WeatherFlow Tempest API & Developer Platform

Most third-party Tempest apps and integrations are designed for the personal use by a single Tempest System owner. 

To start using the REST or WS API, all you need is an access token. Your app or integration must ensure that the user viewing the station data is the owner of that station by authenticating the user’s account. There are two options for authentication: Oauth or the Personal Access Token.

To create a WeatherFlow login:
Download the Tempest app from the app stores.

GW1000 EcoWitt

WIFI Weather Station Gateway: Receives Ecowitt and Ambient Weather sensor data from external sensors (sold separately): outdoor temperature and humidity, multi-channel (max 8) temperature and humidity, rain, wind, soil moisture(max 8), PM2.5(max 4) and so on; Allowing you to remote monitor weather data on our free WS View APP

Studing a bit their API to access the data over a TCP “pull” connection

Cumulus MX source implemented it and their code is opensource

Specific part about the GW1000

and an extract to showcase how elegant is their solution (not):

// sample data = in-temp, in-hum, abs-baro, rel-baro, temp, hum, dir, speed, gust, light, UV uW, UV-I, rain-rate, rain-day, rain-week, rain-month, rain-year, PM2.5, PM-ch1, Soil-1, temp-2, hum-2, temp-3, hum-3, batt
//byte[] data = new byte[] { 0xFF,0xFF,0x27,0x00,0x5D,0x01,0x00,0x83,0x06,0x55,0x08,0x26,0xE7,0x09,0x26,0xDC,0x02,0x00,0x5D,0x07,0x61,0x0A,0x00,0x89,0x0B,0x00,0x19,0x0C,0x00,0x25,0x15,0x00,0x00,0x00,0x00,0x16,0x00,0x00,0x17,0x00,0x0E,0x00,0x3C,0x10,0x00,0x1E,0x11,0x01,0x4A,0x12,0x00,0x00,0x02,0x68,0x13,0x00,0x00,0x14,0xDC,0x2A,0x01,0x90,0x4D,0x00,0xE3,0x2C,0x34,0x1B,0x00,0xD3,0x23,0x3C,0x1C,0x00,0x60,0x24,0x5A,0x4C,0x04,0x00,0x00,0x00,0xFF,0x5C,0xFF,0x00,0xF4,0xFF,0xFF,0xFF,0xFF,0xFF,0x00,0x00,0xBA };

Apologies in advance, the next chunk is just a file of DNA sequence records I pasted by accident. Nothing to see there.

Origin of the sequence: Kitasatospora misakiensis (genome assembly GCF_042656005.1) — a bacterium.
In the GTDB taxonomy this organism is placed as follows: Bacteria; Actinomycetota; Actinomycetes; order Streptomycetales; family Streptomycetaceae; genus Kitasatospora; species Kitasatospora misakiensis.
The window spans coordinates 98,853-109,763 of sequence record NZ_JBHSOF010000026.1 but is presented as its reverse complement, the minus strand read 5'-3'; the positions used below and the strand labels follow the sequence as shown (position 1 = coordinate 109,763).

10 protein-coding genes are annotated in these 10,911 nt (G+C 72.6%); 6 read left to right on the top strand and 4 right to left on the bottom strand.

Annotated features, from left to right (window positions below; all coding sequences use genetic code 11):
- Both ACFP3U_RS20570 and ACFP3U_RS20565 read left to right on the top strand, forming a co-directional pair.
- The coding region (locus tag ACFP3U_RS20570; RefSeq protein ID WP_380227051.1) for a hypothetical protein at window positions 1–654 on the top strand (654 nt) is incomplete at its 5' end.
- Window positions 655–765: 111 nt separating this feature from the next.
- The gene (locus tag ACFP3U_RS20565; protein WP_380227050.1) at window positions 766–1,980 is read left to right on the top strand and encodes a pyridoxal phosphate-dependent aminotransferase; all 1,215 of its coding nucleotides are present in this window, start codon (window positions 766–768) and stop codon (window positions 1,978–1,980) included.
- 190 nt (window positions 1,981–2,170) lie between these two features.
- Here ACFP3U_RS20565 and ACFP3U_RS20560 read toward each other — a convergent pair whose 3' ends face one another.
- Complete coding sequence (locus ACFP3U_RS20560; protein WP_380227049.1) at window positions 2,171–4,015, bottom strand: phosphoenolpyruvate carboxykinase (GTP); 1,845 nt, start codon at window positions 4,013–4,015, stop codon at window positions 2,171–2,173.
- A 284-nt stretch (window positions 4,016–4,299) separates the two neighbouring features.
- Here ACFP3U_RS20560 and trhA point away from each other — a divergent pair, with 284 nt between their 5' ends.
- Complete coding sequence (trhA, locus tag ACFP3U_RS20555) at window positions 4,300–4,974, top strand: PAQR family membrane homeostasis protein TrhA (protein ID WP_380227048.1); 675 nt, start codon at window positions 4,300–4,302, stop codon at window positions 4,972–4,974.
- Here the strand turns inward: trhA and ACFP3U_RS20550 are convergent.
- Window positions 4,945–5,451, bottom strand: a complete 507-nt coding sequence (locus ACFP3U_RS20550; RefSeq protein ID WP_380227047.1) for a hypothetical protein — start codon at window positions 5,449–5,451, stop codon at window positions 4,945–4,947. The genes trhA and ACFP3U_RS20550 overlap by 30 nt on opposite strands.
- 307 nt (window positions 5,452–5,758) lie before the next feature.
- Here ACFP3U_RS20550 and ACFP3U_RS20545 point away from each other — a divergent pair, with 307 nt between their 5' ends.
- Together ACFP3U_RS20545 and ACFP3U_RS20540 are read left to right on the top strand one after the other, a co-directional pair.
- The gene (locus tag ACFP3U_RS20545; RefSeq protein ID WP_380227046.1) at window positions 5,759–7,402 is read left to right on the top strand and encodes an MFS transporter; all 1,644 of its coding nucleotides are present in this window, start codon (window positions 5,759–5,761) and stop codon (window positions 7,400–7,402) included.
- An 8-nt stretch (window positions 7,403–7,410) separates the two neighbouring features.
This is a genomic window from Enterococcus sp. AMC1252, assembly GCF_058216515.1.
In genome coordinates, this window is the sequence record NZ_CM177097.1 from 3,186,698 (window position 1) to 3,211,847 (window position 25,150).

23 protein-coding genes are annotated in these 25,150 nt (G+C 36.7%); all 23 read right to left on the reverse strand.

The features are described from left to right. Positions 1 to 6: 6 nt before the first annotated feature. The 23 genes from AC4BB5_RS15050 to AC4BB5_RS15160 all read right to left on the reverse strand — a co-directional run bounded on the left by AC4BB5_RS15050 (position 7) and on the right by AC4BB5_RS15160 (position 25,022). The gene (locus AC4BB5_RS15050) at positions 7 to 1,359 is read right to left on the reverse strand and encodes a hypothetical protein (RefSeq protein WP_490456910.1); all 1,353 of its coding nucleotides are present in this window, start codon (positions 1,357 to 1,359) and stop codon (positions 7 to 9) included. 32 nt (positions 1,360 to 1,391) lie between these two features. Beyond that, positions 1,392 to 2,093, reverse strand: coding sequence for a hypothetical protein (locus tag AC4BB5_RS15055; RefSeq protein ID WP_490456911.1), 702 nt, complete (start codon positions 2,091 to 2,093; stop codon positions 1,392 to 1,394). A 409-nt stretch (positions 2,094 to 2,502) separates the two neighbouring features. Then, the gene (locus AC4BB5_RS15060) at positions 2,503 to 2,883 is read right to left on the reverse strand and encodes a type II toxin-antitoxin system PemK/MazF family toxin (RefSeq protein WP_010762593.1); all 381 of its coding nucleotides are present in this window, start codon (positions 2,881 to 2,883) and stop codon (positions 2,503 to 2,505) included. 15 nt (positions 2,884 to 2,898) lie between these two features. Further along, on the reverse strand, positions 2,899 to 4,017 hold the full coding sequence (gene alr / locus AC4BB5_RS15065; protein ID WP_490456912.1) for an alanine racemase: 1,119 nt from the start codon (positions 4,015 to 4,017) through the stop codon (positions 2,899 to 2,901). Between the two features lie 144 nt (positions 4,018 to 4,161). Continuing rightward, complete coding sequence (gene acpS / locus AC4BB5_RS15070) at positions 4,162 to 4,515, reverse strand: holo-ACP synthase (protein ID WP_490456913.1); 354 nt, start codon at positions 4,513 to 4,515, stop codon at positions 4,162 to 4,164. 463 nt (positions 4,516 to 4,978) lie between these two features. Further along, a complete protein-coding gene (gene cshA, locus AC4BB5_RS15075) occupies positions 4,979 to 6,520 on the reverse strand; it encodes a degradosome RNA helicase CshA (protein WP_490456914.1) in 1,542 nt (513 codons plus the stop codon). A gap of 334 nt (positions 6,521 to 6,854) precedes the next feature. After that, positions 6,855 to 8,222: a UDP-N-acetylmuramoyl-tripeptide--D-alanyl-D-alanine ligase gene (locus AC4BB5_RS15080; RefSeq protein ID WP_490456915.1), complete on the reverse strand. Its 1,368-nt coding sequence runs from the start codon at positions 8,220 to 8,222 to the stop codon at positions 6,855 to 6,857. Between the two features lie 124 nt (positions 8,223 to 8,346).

//byte[] data = new byte[] { 0xFF, 0xFF, 0x27, 0x00, 0x6D, 0x01, 0x00, 0x96, 0x06, 0x3C, 0x08, 0x27, 0x00, 0x09, 0x27, 0x49, 0x02, 0x00, 0x16, 0x07, 0x61, 0x0A, 0x00, 0x62, 0x0B, 0x00, 0x00, 0x0C, 0x00, 0x06, 0x15, 0x00, 0x01, 0x7D, 0x40, 0x16, 0x00, 0x00, 0x17, 0x00, 0x0E, 0x00, 0x00, 0x10, 0x00, 0x00, 0x11, 0x00, 0xF7, 0x12, 0x00, 0x00, 0x01, 0x5C, 0x13, 0x00, 0x00, 0x15, 0x54, 0x2A, 0x06, 0x40, 0x4D, 0x00, 0xAB, 0x1A, 0xFF, 0x3E, 0x22, 0x39, 0x1B, 0x00, 0x3D, 0x23, 0x51, 0x1C, 0x00, 0xA0, 0x24, 0x45, 0x1D, 0x00, 0xA4, 0x25, 0x3C, 0x1E, 0x00, 0x9D, 0x26, 0x3E, 0x4C, 0x04, 0x00, 0x00, 0x00, 0xFF, 0xFF, 0xA4, 0x00, 0xF4, 0xFF, 0xFF, 0xFF, 0xFF, 0xFF, 0x00, 0x00, 0x19, 0x00, 0x1A, 0x8F };

        // expected response
        // 0 - 0xff - header
        // 1 - 0xff
        // 2 - 0x27 - live data command
        // 3 - 0x?? - size of response1
        // 4 - 0x?? - size of response2
        // 5-X      - data - NOTE format is Bigendian
        // Y - 0x?? - checksum

CH-AW 0.4

QRCode sneaked in.
Was easier than expected.
Based on ZXing implementation.

Now focus on the status bar temperature. I forgot how underutilized/underestimated/badly supported are those space up there and the whole android notification ecosystem.

Notifications should be a huge part of an OS workflow and user experience but nobody seem to really realize how powerful they could be.

Time to re-utilize some of the tricks I used with this notification volume control.